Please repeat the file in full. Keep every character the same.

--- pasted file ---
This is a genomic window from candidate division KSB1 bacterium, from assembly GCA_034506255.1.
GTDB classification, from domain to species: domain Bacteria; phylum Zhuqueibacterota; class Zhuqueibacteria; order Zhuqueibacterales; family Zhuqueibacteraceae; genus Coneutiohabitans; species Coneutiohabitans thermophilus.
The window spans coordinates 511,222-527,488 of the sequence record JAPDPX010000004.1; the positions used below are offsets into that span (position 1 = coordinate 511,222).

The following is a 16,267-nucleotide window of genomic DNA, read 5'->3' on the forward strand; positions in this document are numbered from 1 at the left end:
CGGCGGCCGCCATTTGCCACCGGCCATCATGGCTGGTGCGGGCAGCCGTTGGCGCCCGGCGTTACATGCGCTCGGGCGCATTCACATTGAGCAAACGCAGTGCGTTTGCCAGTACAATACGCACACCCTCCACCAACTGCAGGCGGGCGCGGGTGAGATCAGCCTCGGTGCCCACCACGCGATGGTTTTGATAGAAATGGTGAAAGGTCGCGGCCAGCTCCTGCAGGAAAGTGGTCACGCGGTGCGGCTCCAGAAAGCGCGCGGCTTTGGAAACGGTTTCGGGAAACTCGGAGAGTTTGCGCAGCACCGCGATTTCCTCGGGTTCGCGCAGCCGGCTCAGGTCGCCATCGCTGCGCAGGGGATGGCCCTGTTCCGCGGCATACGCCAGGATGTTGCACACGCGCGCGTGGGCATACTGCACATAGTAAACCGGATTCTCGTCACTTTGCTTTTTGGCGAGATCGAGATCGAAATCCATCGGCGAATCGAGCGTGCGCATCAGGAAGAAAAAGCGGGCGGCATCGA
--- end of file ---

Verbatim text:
This is a genomic window from candidate division KSB1 bacterium, from assembly GCA_034506255.1.
GTDB classification, from domain to species: domain Bacteria; phylum Zhuqueibacterota; class Zhuqueibacteria; order Zhuqueibacterales; family Zhuqueibacteraceae; genus Coneutiohabitans; species Coneutiohabitans thermophilus.
The window spans coordinates 511,222-527,488 of the sequence record JAPDPX010000004.1; the positions used below are offsets into that span (position 1 = coordinate 511,222).

The following is a 16,267-nucleotide window of genomic DNA, read 5'->3' on the forward strand; positions in this document are numbered from 1 at the left end:
CGGCGGCCGCCATTTGCCACCGGCCATCATGGCTGGTGCGGGCAGCCGTTGGCGCCCGGCGTTACATGCGCTCGGGCGCATTCACATTGAGCAAACGCAGTGCGTTTGCCAGTACAATACGCACACCCTCCACCAACTGCAGGCGGGCGCGGGTGAGATCAGCCTCGGTGCCCACCACGCGATGGTTTTGATAGAAATGGTGAAAGGTCGCGGCCAGCTCCTGCAGGAAAGTGGTCACGCGGTGCGGCTCCAGAAAGCGCGCGGCTTTGGAAACGGTTTCGGGAAACTCGGAGAGTTTGCGCAGCACCGCGATTTCCTCGGGTTCGCGCAGCCGGCTCAGGTCGCCATCGCTGCGCAGGGGATGGCCCTGTTCCGCGGCATACGCCAGGATGTTGCACACGCGCGCGTGGGCATACTGCACATAGTAAACCGGATTCTCGTCACTTTGCTTTTTGGCGAGATCGAGATCGAAATCCATCGGCGAATCGAGCGTGCGCATCAGGAAGAAAAAGCGGGCGGCATCGA